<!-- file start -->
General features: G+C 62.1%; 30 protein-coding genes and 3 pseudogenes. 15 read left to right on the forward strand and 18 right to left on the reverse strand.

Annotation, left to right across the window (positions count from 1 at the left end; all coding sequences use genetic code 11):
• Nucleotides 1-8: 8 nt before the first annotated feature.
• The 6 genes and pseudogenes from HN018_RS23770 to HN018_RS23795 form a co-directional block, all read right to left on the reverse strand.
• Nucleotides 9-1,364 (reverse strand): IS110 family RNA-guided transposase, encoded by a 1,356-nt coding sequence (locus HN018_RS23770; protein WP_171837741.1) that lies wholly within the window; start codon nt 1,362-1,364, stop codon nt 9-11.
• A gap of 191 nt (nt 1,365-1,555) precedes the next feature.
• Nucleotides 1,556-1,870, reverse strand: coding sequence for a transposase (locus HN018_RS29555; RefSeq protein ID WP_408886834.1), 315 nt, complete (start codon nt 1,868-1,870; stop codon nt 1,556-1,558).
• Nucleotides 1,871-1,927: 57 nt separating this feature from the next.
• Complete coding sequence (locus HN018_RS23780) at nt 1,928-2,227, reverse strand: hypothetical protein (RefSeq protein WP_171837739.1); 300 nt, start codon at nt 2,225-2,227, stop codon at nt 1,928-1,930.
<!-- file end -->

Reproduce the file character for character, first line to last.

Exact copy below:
General features: G+C 62.1%; 30 protein-coding genes and 3 pseudogenes. 15 read left to right on the forward strand and 18 right to left on the reverse strand.

Annotation, left to right across the window (positions count from 1 at the left end; all coding sequences use genetic code 11):
• Nucleotides 1-8: 8 nt before the first annotated feature.
• The 6 genes and pseudogenes from HN018_RS23770 to HN018_RS23795 form a co-directional block, all read right to left on the reverse strand.
• Nucleotides 9-1,364 (reverse strand): IS110 family RNA-guided transposase, encoded by a 1,356-nt coding sequence (locus HN018_RS23770; protein WP_171837741.1) that lies wholly within the window; start codon nt 1,362-1,364, stop codon nt 9-11.
• A gap of 191 nt (nt 1,365-1,555) precedes the next feature.
• Nucleotides 1,556-1,870, reverse strand: coding sequence for a transposase (locus HN018_RS29555; RefSeq protein ID WP_408886834.1), 315 nt, complete (start codon nt 1,868-1,870; stop codon nt 1,556-1,558).
• Nucleotides 1,871-1,927: 57 nt separating this feature from the next.
• Complete coding sequence (locus HN018_RS23780) at nt 1,928-2,227, reverse strand: hypothetical protein (RefSeq protein WP_171837739.1); 300 nt, start codon at nt 2,225-2,227, stop codon at nt 1,928-1,930.